Idleness is not just a vacation, an indulgence or a vice; it is as indispensable to the brain as vitamin D is to the body. It is the breeding ground for innovation.

There is much to be said for the ‘creative pause’ to disengage from the modern distractions of the world around us.

The facts:

Some studies have shown that the mind solves the most complex problems while daydreaming. Breakthroughs that seem to come out of nowhere are often the product of diffuse mode thinking.

That’s because the relaxation associated with daydream mode “can allow the brain to hook up and return valuable insights,” engineering Professor Barbara Oakley explained.

“When you’re focusing, you’re actually blocking your access to the diffuse mode. And the diffuse mode, it turns out, is what you often need to be able to solve a very difficult, new problem.”

And so I leave you with this quote from Virginia Woolf:

“It is in our idleness, in our dreams, that the submerged truth sometimes makes its way to the surface.”

Are brands making a human connection?

In a saturated market place how are agencies meant to gain attention in a crowded space?

Old Marketing systems of segmentation and targeted demographics are becoming less and less relevant..

If brands start to build themselves around behavioural insight it naturally starts to look a lot more attractive…. Building emotional connections with consumers is essential.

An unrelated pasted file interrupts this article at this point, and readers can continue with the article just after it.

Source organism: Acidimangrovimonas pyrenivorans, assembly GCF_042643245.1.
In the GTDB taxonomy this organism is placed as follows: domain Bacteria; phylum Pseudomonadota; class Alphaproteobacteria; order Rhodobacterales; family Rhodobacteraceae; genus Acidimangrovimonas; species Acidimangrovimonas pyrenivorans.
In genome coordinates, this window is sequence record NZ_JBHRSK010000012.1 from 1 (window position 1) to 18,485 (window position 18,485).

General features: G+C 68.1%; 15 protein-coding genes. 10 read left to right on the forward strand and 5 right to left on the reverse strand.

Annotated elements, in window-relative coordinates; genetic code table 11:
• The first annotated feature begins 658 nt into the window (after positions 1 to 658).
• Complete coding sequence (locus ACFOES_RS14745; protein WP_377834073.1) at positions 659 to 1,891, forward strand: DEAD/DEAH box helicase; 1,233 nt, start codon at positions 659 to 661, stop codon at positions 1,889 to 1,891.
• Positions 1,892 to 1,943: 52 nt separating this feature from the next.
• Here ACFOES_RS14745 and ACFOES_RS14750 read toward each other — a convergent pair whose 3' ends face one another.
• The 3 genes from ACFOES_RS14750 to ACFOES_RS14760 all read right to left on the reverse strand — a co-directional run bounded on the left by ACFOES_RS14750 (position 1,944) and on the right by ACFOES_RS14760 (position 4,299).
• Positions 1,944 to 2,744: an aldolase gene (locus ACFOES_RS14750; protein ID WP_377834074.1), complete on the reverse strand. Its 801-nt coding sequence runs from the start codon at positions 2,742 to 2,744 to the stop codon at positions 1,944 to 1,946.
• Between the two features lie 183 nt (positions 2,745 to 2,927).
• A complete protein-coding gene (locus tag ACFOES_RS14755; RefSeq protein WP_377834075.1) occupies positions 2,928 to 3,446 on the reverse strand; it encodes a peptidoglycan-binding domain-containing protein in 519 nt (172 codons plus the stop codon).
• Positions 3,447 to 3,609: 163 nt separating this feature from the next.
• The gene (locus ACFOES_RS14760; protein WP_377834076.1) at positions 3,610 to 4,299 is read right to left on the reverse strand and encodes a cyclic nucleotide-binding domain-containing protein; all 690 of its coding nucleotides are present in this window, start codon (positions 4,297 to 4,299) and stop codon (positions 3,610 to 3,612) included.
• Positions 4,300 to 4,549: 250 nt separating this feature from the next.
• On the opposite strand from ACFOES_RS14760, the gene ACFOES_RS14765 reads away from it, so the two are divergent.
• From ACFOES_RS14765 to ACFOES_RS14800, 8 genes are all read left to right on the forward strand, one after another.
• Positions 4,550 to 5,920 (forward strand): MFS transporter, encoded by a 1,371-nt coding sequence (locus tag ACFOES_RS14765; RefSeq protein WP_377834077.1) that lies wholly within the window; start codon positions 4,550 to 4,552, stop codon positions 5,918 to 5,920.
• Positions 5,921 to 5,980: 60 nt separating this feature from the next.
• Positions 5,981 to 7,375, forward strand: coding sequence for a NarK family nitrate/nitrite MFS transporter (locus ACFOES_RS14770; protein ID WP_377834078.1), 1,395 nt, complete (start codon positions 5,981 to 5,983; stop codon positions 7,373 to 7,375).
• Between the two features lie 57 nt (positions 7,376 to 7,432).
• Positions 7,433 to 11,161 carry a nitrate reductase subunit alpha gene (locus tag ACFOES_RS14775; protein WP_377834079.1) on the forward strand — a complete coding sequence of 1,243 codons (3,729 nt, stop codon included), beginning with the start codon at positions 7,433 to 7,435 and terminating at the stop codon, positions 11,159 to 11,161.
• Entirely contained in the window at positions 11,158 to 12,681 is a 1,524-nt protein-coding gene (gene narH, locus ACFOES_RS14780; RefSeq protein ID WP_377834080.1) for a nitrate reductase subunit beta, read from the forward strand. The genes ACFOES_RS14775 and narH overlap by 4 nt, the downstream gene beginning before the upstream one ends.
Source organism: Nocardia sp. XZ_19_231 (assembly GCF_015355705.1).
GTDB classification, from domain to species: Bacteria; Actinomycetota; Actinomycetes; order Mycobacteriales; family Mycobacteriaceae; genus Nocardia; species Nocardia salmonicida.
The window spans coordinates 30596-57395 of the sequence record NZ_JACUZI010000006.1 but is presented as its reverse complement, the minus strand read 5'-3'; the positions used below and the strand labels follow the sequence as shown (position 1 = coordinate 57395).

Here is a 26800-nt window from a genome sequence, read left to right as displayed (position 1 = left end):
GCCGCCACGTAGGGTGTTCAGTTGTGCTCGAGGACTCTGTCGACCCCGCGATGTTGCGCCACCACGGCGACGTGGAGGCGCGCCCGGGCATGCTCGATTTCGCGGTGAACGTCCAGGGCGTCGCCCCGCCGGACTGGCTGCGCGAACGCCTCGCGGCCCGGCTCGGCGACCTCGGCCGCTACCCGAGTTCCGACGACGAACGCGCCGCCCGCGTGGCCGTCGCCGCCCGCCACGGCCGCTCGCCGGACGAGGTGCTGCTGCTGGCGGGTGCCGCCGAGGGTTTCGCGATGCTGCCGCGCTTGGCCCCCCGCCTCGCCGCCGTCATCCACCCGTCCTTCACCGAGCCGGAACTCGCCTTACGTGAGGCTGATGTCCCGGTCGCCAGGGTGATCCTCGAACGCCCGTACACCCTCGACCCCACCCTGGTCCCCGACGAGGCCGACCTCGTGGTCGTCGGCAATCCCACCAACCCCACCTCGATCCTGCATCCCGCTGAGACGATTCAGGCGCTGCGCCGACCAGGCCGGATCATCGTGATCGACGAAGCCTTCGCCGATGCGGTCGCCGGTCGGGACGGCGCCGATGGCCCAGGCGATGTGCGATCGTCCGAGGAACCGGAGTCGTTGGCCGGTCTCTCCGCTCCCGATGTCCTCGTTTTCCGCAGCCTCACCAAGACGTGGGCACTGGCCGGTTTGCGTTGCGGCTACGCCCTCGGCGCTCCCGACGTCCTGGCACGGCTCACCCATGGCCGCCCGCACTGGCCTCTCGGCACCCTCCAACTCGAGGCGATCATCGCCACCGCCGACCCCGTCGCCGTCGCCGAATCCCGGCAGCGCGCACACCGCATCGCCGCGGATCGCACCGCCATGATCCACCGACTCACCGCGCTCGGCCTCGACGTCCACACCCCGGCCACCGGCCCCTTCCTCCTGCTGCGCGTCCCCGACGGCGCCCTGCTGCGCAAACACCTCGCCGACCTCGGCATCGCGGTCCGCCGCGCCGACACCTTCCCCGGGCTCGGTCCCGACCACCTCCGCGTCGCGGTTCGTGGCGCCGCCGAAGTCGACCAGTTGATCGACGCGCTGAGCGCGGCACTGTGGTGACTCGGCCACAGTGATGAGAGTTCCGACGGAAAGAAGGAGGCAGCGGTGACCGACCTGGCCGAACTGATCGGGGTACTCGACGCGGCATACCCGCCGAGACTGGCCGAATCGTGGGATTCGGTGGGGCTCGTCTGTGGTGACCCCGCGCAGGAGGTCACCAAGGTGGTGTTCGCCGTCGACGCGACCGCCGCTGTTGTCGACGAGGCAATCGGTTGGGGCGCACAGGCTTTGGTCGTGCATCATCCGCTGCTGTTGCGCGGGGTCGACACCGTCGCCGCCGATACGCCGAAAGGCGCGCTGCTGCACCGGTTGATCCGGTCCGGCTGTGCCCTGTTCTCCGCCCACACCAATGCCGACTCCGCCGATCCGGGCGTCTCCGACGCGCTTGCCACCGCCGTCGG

But why and How?

The science behind it?   The Limbic part of the brain is responsible for the Decision Making process – it is also unable to understand language, which explains why we often get a gut feel about things. This is why it is imperative that brands connect on an emotional level before trying to engage intellectually.   In short we tend to feel first, and then do, then think.

Effective decision making is not possible without the motivation and meaning provided by emotional input


‘When you buy something and experience pleasure you are more likely to repeat the experience and pay more for it..’

So how do you build an emotional connection and change behavioral patterns??

Instead of looking at the business problem of what is preventing the consumer from buying your product look at what is preventing them from the social aspects…

For example… Why is apple a far superior product? Because it contains social status and superiority… Win the social worth of a product and you will win business.